Long gone are the days when a mere thought of the future excited me. Long gone are the days when my heart really broke when I saw injustice and inequalities in the world. Long gone are the days when I believed dreams could come true.
Long gone are the days.
O ME! O life! of the questions of these recurring,
Of the endless trains of the faithless, of cities fill’d with the foolish,
Of myself forever reproaching myself, (for who more foolish than I, and who more faithless?)
Of eyes that vainly crave the light, of the objects mean, of the struggle ever renew’d,
Of the poor results of all, of the plodding and sordid crowds I see around me,
Of the empty and useless years of the rest, with the rest me intertwined,
The question, O me! so sad, recurring-What good amid these, O me, O life?
That you are here-that life exists and identity,
That the powerful play goes on, and you may contribute a verse.
Education is the kindling of a flame, not the filling of a vessel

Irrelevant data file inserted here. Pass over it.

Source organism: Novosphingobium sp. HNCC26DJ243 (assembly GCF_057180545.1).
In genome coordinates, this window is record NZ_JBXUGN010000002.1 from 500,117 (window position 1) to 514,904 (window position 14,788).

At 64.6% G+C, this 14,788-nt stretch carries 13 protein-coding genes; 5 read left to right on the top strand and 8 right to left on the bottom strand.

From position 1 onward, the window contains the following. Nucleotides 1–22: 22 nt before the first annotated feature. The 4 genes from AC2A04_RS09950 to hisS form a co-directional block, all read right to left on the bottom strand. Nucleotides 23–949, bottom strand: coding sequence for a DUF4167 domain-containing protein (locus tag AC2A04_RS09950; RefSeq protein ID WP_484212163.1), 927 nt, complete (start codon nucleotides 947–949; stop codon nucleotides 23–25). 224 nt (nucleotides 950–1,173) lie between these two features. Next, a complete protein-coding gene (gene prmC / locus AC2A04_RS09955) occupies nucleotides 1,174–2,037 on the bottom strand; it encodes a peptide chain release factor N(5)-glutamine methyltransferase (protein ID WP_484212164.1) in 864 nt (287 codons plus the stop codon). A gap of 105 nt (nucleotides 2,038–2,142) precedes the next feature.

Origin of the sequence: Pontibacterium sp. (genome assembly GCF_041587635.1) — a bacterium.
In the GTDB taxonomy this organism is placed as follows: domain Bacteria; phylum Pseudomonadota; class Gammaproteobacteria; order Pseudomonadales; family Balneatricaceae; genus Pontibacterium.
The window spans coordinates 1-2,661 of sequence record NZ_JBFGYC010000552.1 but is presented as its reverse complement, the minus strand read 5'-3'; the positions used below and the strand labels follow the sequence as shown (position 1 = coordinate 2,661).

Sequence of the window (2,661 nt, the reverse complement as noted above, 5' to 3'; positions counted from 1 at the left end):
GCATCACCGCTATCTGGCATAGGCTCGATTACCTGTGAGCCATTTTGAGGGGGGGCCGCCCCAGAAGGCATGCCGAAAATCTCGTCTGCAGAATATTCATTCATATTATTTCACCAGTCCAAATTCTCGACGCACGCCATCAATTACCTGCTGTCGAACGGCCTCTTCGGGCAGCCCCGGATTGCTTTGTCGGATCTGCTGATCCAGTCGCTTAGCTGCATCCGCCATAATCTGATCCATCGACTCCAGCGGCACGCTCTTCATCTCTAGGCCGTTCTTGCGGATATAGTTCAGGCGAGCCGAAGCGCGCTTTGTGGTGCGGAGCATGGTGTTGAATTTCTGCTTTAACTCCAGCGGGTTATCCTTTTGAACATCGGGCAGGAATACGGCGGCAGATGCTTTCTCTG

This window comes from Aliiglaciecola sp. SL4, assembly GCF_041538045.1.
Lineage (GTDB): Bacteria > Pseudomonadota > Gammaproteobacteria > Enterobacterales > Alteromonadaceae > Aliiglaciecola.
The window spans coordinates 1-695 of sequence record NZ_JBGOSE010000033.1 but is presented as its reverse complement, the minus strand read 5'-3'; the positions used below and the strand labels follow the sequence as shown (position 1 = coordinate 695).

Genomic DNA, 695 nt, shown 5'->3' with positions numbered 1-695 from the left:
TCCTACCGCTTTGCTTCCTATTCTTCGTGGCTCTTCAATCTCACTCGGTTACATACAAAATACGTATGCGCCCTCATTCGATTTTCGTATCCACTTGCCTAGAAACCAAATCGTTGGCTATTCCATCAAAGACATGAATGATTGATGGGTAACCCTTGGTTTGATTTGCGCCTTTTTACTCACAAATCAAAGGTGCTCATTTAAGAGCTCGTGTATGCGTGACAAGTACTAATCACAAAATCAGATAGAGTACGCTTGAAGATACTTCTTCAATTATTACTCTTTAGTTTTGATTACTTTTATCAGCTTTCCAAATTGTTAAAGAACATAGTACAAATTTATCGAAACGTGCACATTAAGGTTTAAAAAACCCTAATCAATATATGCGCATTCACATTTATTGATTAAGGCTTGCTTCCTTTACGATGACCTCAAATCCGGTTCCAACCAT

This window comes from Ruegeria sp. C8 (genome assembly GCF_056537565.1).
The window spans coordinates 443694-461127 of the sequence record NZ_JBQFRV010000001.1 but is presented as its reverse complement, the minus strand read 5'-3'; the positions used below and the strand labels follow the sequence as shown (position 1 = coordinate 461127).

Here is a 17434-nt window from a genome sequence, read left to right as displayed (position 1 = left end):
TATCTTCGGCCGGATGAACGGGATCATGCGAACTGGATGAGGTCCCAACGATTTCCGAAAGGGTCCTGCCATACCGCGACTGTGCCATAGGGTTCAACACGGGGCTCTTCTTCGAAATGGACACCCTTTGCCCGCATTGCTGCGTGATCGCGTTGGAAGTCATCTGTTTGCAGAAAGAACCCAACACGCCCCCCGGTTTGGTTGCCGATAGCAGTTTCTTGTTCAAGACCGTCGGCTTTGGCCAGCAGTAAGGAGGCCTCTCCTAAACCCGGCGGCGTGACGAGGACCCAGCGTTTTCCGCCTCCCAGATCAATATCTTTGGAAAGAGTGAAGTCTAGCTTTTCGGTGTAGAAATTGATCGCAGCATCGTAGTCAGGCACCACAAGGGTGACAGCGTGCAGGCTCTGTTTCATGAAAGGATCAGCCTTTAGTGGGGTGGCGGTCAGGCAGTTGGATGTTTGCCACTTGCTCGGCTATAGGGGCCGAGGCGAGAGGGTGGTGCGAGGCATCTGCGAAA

I lay in bed for an hour, but couldn’t fall asleep, and I don’t think I’ll be able to unless I tell someone (or at least write) about this.
So when I boarded the plane last Saturday to come back to China, I had no idea what I was going to be doing here. My only plan was to relearn my Chinese and be as fluent as a native speaker. Well, since last Saturday, a lot of things have happened, and now I’m teaching English conversation at a university here while auditing business management classes in Chinese. Everything happened all of a sudden, especially the quasi-job offer at the university (I say “quasi” because yes, it is a job, but no, it’s not a job that pays).